April A to Z Challenge 2020: It’s that time of year! Every April, bloggers around the world make posts for each letter of the alphabet. It’s a lot of fun and a great way to make friends online. Here’s my post for today:
[The following is an adapted excerpt from my book, Understanding Cemetery Symbols. I hope you enjoy it! Also, full disclosure: that’s an Amazon affiliate link. If you buy stuff after clicking it, I make a few pennies at no additional cost to you.]
IHS is not a dollar sign
I nearly titled this post, “Why does Grandpa have a Dollar Sign on his Headstone?” because variations of the IHS emblem can look a lot like a dollar sign! And while there certainly are people out there who seem to worship the almighty dollar, that is definitely not what’s going on in this instance.
Ancient Greek roots
Like so many things related to historic cemeteries, IHS has ancient Greek roots. When you spell “Jesus” in Greek, it looks like “Ihsous.” As you can see, the first three letters of his name are I, H, and S.
Christograms are abbreviations for Jesus
Over time, IHS became shorthand for “Jesus.” Abbreviations for “Jesus” are known as Christrograms, and some other examples include XP and JHS. (I’ll get into those another day.)
Merely 3 letters…
In Greek, IHS are the letters iota, eta, and sigma. Even so, people often assign other meanings to those letters as a way to give added meaning to this ancient abbreviation.
…but people like to add extra meaning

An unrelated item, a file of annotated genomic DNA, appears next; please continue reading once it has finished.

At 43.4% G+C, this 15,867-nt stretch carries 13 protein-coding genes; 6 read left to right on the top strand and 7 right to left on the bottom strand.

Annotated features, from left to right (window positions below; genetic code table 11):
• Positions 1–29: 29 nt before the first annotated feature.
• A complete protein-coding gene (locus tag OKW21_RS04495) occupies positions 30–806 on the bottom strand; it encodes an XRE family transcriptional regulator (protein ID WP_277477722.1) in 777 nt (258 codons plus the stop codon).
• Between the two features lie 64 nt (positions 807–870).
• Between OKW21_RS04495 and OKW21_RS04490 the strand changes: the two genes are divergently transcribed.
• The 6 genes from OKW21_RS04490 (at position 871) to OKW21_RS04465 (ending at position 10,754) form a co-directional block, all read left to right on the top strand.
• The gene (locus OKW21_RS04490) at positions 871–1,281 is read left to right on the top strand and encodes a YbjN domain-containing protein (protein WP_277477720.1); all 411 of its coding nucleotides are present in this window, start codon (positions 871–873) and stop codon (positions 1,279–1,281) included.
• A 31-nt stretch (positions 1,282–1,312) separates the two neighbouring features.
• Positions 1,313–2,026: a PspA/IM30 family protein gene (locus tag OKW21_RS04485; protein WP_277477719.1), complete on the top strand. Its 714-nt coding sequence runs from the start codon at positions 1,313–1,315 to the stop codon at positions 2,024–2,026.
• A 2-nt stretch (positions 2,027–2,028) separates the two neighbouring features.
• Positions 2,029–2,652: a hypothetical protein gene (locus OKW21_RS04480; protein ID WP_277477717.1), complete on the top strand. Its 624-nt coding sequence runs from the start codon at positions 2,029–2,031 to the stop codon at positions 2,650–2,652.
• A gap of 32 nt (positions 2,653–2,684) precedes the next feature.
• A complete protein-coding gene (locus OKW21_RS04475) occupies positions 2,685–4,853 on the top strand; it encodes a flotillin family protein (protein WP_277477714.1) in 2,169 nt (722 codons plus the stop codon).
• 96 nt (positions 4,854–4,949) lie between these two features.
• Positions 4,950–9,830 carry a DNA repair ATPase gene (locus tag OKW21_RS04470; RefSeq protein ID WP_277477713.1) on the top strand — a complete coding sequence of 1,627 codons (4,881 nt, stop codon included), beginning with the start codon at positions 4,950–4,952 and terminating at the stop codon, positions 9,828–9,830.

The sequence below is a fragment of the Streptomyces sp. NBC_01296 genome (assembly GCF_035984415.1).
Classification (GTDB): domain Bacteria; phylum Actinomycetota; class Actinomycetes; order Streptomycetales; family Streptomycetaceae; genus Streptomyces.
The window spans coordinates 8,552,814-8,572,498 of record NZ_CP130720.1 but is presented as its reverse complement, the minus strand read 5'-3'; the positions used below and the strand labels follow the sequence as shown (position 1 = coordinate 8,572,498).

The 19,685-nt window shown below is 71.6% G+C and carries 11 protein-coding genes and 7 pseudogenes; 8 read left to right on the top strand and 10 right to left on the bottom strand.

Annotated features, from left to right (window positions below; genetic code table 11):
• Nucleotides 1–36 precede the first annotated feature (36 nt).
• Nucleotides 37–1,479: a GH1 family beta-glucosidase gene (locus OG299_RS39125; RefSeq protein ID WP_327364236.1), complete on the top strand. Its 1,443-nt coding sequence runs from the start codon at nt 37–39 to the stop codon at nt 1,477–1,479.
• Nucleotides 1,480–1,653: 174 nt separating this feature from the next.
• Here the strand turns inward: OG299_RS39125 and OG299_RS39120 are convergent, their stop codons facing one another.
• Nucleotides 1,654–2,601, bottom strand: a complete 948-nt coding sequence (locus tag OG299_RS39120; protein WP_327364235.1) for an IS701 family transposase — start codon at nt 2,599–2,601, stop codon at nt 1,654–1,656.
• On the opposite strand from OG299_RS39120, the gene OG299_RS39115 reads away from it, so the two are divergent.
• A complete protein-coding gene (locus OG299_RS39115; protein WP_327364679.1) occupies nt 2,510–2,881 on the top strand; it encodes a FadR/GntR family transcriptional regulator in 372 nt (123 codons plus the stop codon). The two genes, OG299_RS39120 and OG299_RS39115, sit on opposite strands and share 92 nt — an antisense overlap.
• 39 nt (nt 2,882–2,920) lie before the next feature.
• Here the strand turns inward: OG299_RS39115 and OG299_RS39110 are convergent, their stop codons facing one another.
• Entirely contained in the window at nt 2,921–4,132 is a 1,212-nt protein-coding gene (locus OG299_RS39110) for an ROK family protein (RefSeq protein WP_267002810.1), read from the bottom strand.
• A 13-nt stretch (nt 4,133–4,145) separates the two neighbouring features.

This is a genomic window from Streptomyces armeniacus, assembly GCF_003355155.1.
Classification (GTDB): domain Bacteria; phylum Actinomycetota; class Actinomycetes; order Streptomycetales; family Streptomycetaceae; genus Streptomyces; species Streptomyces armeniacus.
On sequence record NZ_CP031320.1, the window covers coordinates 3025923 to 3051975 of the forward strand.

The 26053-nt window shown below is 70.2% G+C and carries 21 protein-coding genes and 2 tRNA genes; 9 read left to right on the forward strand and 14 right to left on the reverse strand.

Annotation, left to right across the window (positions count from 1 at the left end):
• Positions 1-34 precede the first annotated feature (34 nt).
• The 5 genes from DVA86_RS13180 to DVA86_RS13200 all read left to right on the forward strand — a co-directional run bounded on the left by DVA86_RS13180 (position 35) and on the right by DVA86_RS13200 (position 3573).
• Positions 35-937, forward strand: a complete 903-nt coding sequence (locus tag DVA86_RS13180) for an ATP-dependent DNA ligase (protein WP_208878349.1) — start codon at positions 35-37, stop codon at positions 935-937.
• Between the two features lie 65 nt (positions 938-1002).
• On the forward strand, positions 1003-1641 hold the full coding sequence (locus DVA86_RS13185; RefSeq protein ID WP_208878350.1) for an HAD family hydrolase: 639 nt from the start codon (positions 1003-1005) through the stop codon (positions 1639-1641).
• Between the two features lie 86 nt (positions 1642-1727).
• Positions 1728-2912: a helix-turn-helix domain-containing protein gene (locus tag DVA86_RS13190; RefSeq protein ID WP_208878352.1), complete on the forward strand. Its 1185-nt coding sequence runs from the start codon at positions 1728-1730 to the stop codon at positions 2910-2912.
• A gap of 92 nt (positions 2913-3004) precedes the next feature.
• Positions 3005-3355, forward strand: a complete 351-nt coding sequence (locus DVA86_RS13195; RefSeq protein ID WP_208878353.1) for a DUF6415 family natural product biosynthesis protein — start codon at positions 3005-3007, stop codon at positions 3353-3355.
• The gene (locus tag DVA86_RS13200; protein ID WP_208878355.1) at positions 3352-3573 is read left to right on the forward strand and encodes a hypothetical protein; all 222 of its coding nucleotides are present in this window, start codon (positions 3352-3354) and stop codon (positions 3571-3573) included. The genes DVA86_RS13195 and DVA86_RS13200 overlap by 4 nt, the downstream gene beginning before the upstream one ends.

The most popular ones are the Latin phrases: in hoc salus for “there is safety in this,” in hoc signo meaning “by this sign,” and, Iesus hominum salvator, for “Jesus, the savior of mankind.”
Have you seen a version of IHS?
At first IHS is easy to overlook, but once you become aware of it, you will start noticing it all over! Everywhere I go, I see different design variations of IHS. Engravers love to riff on it. Have you seen any IHS variations while exploring historic cemeteries?
Did you hear this?
Did you catch my recent radio show? Mark Olson and I discussed how and why he created several meaningful monuments on the next episode of Tombstone Tuesday, my 30-minute podcast about exploring historic cemeteries. If the topic interests you, I invite you to catch the replay – or maybe even call into the next show! (Click here to listen to the show and see the graphic below for more info.)
Learn more at my Historic Cemetery Podcast & Facebook Page:
Do you have questions about symbols you’ve seen on headstones? Drop by Exploring Historic Cemeteries on Facebook and let me know! And tune in to my 30-minute historic cemetery podcast on the first Tuesday of each month: Tombstone Tuesday with Tui Snider.
READ MY BOOK: If you enjoy historic cemeteries and want to learn more, check out my book: Understanding Cemetery Symbols. It’s available on Amazon in paperback and ebook form.